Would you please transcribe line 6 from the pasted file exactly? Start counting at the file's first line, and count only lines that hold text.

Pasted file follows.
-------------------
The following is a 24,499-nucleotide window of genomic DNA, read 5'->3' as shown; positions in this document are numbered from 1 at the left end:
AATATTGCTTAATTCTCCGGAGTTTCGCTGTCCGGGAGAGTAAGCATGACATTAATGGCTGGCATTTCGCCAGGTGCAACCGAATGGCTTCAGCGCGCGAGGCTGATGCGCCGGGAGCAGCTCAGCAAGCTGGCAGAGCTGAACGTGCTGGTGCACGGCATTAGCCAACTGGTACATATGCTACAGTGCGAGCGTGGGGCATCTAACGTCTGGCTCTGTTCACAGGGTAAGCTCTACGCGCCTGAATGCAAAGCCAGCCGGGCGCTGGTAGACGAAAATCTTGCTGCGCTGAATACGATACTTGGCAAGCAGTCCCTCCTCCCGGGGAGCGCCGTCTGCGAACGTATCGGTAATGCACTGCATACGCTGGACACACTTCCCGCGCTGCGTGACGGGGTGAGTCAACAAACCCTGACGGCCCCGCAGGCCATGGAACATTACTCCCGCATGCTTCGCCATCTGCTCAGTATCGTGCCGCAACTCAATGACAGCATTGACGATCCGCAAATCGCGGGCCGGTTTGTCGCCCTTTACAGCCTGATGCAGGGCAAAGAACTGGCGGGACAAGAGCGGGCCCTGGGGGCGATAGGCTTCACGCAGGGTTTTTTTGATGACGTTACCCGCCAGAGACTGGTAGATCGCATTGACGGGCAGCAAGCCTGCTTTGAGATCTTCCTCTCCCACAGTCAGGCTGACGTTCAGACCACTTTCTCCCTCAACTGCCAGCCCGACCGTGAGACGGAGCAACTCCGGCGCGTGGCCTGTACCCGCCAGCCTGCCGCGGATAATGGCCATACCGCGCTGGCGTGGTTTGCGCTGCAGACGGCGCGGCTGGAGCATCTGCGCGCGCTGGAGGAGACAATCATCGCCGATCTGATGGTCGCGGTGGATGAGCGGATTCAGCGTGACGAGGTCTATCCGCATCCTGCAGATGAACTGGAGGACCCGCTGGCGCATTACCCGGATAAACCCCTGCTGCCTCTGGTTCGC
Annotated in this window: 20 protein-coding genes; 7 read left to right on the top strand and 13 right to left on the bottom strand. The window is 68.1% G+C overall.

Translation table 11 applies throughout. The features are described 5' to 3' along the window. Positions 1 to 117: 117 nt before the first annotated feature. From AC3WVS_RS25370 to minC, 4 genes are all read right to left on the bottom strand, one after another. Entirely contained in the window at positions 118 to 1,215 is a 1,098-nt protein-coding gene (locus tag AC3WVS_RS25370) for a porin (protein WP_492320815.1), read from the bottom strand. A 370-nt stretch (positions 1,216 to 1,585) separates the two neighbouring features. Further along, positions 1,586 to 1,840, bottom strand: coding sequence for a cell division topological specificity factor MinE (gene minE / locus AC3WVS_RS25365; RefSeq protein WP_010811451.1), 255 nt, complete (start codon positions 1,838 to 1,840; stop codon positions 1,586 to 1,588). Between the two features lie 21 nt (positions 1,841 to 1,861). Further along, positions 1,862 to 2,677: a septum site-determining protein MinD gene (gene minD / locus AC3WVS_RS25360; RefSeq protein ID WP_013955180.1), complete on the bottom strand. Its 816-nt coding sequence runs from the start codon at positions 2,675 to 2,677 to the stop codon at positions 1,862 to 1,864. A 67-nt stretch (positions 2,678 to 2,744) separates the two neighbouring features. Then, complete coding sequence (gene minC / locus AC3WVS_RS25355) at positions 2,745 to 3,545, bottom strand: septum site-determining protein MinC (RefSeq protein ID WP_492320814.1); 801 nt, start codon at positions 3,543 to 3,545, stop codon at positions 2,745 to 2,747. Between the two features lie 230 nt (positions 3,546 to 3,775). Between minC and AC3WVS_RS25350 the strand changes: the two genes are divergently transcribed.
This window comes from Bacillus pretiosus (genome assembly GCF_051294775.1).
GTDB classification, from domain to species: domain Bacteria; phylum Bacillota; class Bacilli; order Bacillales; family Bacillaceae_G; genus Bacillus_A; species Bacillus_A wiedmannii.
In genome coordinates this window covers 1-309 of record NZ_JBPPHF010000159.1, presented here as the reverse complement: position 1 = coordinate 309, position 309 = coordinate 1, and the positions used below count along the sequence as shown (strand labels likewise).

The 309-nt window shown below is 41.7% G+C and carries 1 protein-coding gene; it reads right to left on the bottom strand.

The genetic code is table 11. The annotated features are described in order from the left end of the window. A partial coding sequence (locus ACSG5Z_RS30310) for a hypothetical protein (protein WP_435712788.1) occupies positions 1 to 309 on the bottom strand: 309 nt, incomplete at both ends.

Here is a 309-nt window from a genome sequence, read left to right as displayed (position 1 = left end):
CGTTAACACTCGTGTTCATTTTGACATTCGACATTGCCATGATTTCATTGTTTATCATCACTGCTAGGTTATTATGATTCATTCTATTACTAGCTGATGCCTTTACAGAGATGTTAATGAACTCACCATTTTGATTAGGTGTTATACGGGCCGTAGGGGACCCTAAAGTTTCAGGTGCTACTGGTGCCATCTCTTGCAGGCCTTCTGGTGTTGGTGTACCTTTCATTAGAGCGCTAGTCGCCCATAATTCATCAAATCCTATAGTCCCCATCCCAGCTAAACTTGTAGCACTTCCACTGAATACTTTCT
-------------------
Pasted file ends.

GTDB classification, from domain to species: domain Bacteria; phylum Bacillota; class Bacilli; order Bacillales; family Bacillaceae_G; genus Bacillus_A; species Bacillus_A wiedmannii.